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Over the past two decades, all 50 states have implemented graduated driver licensing or “GDL” laws. These laws mandate special requirements for new drivers under the age of 18 and introduce driving privileges gradually by restricting driving during the first six months to one year of being licensed.

GDL systems are known to have reduced crash involvement of 16 and 17-year-old drivers, but some studies have suggested that strong GDL laws may increase fatal crash involvement of 18 and 19-year-old drivers. Concerns have emerged that teens may be waiting to obtain their first license until they are old enough to avoid the additional requirements, missing the opportunity to gain experience under the less risky conditions of the GDL system.

How many teens delay getting their driver's licenses, and why do they wait? Could this be a serious safety problem? The AAA Foundation for Traffic Safety surveyed over a thousand young adults between the ages of 18 and 20 to answer these questions.

Most Teens Wait to Drive

Getting a driver's license has long been considered a major rite of passage for American teenagers. However, even before GDL laws were introduced, it was common for teens to wait to obtain their licenses. Studies from the 1980s and 1990s show that the majority of teens did not actually obtain their licenses immediately.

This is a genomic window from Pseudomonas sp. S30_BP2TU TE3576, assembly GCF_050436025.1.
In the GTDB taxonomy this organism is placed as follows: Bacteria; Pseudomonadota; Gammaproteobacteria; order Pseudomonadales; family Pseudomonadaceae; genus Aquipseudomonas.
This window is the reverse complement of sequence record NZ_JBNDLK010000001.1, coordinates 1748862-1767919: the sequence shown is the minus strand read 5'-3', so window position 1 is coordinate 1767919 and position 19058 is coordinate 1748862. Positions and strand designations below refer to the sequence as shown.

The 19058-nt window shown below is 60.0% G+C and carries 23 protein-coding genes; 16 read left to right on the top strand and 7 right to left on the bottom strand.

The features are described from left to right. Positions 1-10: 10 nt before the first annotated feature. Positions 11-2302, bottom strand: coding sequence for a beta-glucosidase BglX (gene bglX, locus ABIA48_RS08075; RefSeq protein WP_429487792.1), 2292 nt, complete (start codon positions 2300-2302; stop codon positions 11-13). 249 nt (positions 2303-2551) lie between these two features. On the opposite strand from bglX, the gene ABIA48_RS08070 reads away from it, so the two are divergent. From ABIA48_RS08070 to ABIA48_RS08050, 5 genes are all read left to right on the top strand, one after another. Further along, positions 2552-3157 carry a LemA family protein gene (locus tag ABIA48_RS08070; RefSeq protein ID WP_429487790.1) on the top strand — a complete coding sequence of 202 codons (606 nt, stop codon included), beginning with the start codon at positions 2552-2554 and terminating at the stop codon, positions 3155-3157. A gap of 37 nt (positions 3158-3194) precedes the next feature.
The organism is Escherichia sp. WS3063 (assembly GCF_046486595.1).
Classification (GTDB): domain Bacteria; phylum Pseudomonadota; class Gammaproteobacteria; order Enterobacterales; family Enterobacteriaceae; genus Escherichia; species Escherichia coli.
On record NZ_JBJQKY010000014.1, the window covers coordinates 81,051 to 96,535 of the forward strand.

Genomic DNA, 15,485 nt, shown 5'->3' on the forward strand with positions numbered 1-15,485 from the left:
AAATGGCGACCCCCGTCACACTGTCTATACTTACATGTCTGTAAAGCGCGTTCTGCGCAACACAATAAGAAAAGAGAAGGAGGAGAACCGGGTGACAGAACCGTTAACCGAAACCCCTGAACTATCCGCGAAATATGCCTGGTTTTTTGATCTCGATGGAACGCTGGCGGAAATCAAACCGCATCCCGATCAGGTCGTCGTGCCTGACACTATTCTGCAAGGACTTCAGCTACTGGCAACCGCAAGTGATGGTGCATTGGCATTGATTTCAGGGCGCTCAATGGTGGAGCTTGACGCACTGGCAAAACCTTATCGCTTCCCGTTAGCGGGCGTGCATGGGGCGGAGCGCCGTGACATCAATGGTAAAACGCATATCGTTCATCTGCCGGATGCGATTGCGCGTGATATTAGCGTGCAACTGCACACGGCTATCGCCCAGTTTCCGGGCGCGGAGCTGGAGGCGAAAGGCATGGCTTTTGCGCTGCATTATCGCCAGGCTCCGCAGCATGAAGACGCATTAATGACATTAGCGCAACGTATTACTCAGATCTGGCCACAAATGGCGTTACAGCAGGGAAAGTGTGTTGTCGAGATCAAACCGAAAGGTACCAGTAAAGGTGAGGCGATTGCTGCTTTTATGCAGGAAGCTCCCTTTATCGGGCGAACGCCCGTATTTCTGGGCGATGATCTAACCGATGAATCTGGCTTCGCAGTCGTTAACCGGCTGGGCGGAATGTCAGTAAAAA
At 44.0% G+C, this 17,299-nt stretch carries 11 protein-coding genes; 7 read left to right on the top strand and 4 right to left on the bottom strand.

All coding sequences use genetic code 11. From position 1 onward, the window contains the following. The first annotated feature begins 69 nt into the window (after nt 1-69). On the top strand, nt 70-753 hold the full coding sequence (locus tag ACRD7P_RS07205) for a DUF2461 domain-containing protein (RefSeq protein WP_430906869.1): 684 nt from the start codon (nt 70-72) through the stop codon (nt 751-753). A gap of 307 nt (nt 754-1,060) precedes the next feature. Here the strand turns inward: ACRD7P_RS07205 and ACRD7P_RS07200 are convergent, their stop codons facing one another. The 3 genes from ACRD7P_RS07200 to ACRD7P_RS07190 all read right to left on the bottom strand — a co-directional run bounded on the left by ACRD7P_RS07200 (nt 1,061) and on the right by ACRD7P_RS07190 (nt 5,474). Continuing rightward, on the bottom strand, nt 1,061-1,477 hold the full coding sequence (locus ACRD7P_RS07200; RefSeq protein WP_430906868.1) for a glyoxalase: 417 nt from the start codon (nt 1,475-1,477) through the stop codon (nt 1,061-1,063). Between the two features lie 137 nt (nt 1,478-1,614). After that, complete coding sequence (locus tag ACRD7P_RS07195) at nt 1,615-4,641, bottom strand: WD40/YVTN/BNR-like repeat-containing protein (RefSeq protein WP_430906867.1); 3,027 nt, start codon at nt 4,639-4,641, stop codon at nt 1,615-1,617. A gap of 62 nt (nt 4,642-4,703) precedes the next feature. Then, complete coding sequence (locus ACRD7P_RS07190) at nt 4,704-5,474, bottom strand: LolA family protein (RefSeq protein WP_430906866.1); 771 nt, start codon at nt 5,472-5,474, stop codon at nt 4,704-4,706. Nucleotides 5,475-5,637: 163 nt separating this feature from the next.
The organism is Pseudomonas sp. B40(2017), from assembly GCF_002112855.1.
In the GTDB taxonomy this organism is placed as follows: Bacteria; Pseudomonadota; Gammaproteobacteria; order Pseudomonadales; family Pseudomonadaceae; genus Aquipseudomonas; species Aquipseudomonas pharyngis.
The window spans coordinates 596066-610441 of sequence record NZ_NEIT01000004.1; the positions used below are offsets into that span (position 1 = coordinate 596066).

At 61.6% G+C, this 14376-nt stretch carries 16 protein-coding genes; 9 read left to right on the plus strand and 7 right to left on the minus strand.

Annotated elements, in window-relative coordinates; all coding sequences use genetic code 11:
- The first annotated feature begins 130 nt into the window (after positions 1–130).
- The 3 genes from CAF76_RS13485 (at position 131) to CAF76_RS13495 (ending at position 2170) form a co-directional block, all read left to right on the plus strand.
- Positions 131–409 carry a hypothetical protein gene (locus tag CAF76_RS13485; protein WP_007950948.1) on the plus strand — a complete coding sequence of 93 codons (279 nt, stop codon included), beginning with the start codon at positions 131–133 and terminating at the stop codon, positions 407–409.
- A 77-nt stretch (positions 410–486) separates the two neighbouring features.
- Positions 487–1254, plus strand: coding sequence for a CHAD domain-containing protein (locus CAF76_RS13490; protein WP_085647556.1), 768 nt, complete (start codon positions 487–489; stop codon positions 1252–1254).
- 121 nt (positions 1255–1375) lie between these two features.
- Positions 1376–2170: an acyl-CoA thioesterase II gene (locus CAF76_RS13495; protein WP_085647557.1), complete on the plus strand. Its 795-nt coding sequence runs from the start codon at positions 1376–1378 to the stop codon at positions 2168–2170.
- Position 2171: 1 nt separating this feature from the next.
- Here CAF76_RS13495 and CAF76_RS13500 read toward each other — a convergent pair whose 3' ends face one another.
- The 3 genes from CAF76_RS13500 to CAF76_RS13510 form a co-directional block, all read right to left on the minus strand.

While data shortcomings make it difficult to compare the timing of teen licensing over past decades, the AAA study found that the majority of teens today do not get licensed right away either. Only 44% of teens surveyed had obtained a driver's license within a year of the minimum age for licensing in their state, and only 54% had obtained one by their 18th birthday. 51% had obtained a learner permit within 12 months of the minimum permit age in their state, and 72% had obtained one before their 18th birthday.

The proportion of the entire driving-age population holding a license has declined, falling from 90% in 1992 to 86% in 2011 according to the U.S. Public Interest Research Group, but there is no evidence that this shift is a result of teens delaying getting their license.

Graduated Licensing Laws Not to Blame for Delay

When young people who did not obtain a license before they turned 18 were asked why they did not obtain their license sooner, the predominant reasons were related to opportunity, cost, and motivation:

  • 44% did not have a car
  • 39% could get around without driving
  • 36% reported that the overall cost of driving was too high
  • 35% “just didn’t get around to it”

In comparison, fewer respondents considered factors related to GDL laws to be important reasons:

  • 23% indicated that special requirements made it hard to get licensed at a younger age
  • 21% did not want a license with special restrictions that only applied to young drivers
  • 19% wanted to avoid taking driver's education